softest of kicks at Leon Osman.
City: Hart, Onuoha, Dunne, Richards, Ball, Vassell (Castillo
75), Gelson, Hamann (Elano 46), Ireland (Caicedo 68), Petrov,
Subs Not Used: Isaksson, Corluka.
Sent Off: Petrov (90).
Everton: Howard, Hibbert, Yobo,
Jagielka, Lescott, Neville, Carsley, Osman, Pienaar (Fernandes 56),
Cahill, Yakubu, Fernandes (Johnson 67).
Subs Not Used: Wessels, Nuno Valente, Anichebe.
Goals: Yakubu 30, Lescott 38.
Ref: Rob Styles (Hampshire).
Manchester Uni£ed 1 Manchester
City 2 How Sweet it is....
Sunday 10th February 2008 : Rob
Ringland for GYKO at the theatre of broken dreams
Following a week of tributes to Munich 1958, Sir
Alex Ferguson had demanded Manchester United produce a performance
worthy of the Busby Babes. But on a day of poignant memorial, goals
Darius Vassell and Benjani Mwaruwari gave City a deserved 2-1 win
and their first double over United since 1969-70.
The players were led onto the pitch by a lone piper before Ferguson
and Sven-Goran Eriksson laid club wreaths in the centre circle. A
perfectly observed minute's silence followed before the game got
After a low-key start the first chance came after seven minutes when
Nani released Tevez down the right. His chipped cross found Ryan
Giggs at the far post, whose shot was tipped over well by Joe Hart.
United continue to press, without ever looking like finding a way
through, until City unexpectedly broke the deadlock after 24
minutes. Benjani broke from midfield before playing the ball out to
Petrov on the left. The Bulgarian took his time before playing a
perfectly weighted through-ball to Stephen Ireland, whose shot was
blocked by Edwin van der Sar. The ball then broke loose for Vassell,
who hit a shot that was heading wide until the recovering Van der
Sar parried it back into play. The ball sat up perfectly for
Vassell, who made no mistake the second time around.
The goal looked to have woken up United with Tevez hitting a
scorching shot on the spin from the edge of the box that Hart
managed to parry away.
Despite leading, City were still not looking wholly comfortable,
misplacing passes in their own-half, allowing United to regain the
initiative. Brown's hard and low cross found Ronaldo on the edge of
the box, but his left-footed shot was not hit with his usual
conviction and Richard Dunne deflected it wide. From the resulting
corner the ball found Rio Ferdinand on the edge of the six-yard box
but his strike again couldn't find a path through a sea of bodies.
Benjani was holding the ball up well as the lone man up-front on his
debut for City, and he earned his reward just before half-time,
touching a Martin Petrov cross beyond Van der Sar for a
quality strike by the new City man.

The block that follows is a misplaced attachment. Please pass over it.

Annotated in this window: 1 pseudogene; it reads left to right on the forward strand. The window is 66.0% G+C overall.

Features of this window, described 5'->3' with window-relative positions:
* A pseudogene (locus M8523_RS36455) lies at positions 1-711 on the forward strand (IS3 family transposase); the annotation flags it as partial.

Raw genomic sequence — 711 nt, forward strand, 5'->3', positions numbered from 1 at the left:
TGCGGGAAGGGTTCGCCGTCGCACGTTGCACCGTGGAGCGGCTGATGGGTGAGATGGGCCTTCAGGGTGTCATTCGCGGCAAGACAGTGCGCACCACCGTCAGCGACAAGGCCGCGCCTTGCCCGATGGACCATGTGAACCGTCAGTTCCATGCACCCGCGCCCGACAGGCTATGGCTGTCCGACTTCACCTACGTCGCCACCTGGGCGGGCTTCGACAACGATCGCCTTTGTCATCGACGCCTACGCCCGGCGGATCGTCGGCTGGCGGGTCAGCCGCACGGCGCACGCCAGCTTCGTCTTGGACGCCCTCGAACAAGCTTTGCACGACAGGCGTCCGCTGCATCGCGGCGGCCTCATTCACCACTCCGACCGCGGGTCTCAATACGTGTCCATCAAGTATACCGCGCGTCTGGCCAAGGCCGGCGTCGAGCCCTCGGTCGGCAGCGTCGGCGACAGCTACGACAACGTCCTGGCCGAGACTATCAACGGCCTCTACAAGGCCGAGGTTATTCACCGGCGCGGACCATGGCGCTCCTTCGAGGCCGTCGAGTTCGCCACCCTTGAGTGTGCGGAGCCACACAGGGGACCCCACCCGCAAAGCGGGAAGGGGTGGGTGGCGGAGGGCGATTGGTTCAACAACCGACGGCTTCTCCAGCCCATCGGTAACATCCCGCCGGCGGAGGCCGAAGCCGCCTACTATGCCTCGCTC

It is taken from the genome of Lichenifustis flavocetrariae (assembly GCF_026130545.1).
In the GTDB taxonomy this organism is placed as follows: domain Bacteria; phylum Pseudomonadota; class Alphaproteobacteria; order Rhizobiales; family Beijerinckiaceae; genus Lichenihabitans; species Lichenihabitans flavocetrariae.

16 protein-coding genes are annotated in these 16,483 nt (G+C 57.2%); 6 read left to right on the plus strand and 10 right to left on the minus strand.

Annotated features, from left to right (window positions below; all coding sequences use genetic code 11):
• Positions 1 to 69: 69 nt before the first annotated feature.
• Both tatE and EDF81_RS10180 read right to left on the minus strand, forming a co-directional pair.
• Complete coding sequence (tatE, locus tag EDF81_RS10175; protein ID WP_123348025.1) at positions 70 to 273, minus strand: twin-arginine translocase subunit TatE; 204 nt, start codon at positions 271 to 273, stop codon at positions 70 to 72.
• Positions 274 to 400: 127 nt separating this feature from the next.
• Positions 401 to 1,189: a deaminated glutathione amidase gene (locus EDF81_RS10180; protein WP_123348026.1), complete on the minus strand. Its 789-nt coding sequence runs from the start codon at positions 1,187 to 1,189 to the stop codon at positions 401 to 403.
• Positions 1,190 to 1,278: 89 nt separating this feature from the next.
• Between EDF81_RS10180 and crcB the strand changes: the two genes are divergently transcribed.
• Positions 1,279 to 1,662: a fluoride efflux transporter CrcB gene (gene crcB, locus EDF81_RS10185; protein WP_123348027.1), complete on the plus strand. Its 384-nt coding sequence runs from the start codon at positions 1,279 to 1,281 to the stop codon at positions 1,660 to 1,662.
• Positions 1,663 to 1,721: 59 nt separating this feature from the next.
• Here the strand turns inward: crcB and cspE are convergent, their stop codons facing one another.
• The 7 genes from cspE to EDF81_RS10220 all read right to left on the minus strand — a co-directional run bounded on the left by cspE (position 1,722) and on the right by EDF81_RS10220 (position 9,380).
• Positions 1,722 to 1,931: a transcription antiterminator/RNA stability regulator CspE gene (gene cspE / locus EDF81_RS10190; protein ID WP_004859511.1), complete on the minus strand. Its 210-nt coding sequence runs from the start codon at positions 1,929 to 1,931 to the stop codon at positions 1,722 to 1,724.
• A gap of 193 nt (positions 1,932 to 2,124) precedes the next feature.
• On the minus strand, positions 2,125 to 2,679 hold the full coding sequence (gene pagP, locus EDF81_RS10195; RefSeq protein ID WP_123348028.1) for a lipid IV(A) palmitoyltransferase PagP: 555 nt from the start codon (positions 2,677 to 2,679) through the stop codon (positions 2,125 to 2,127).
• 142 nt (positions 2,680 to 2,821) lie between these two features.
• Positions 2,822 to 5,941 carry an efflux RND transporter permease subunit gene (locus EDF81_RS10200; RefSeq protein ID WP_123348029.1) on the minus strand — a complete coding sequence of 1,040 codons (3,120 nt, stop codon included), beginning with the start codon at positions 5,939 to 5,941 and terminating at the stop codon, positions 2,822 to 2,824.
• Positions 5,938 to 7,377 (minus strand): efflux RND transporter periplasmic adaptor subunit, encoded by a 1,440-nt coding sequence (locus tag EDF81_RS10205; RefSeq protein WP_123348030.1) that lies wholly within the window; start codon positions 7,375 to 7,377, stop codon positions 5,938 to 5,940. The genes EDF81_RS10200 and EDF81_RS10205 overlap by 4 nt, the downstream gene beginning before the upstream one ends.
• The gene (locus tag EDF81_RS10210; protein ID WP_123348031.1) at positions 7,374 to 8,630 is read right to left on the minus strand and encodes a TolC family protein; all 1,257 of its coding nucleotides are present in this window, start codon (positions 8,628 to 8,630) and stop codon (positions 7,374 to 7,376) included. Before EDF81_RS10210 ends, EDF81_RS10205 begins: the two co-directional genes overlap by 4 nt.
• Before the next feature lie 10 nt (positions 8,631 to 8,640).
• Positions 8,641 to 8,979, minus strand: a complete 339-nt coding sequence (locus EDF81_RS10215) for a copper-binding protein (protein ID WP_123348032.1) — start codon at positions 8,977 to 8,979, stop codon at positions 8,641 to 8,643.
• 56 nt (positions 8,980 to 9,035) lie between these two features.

The expected second-half fightback from United never came. While
they continued to press, they rarely looked like breaking through
Eriksson's 4-5-1 formation. United thought they had got a goal back
on 55 minutes when Tevez took the ball past Joe Hart, but he was
rightly called offside, and from then on United were increasingly
restricted to tame shots from distance. The City captain Richard
Dunne put in a typically immense performance at the back for City,
always there to mop up and head clear.
Indeed it was City who had the best chances on the break. Stephen
reland and Benjani found themselves two-on-one only to dither, while
Petrov found space on the left before Nemanja Vidic raced back to
head the ball away from the unmarked Ireland.
Park Ji-sung and Carrick were introduced but it took until injury
time for United to finally show their class. Carrick found space on
the edge of the box and placed the ball into the bottom left corner
of Hart's goal. But it was too little too late for United who hugely
missed the suspended Wayne Rooney. It was their first home defeat of
the season and their fourth overall in the Premier League, all games
that Rooney has missed.
City now move into sixth on 44 points, three behind Everton in the
race for the fourth Champions League spot. For United the
disappointment that they failed to produce on such an important day
and suffered an embarrassing defeat to their city rivals will fade.
But in the long-term this result could prove even more damaging to
their title chances than their pride.
Man Utd: Van der Sar, Brown, Vidic,
Ferdinand, O'Shea (Carrick 73), Nani (Park 64), Scholes, Anderson
(Hargreaves 73), Giggs, Ronaldo, Tevez.
Subs Not Used: Kuszczak, Simpson.
Goals: Carrick 90.
Man City: Hart, Onuoha, Richards,
Dunne, Ball, Vassell, Ireland, Hamann (Jihai 84), Gelson, Petrov
(Garrido 87), Mwaruwari (Caicedo 75).
Subs Not Used: Isaksson, Geovanni.
Goals: Vassell 25, Mwaruwari 45.
Ref: Howard Webb (S Yorkshire).
Manchester City 1 Arsenal 3
Champions at the COMSTAD
I'm Frank Swift, I Died in the Munich air
Please Respect me at
Old Trafford - a minutes silence will be fine.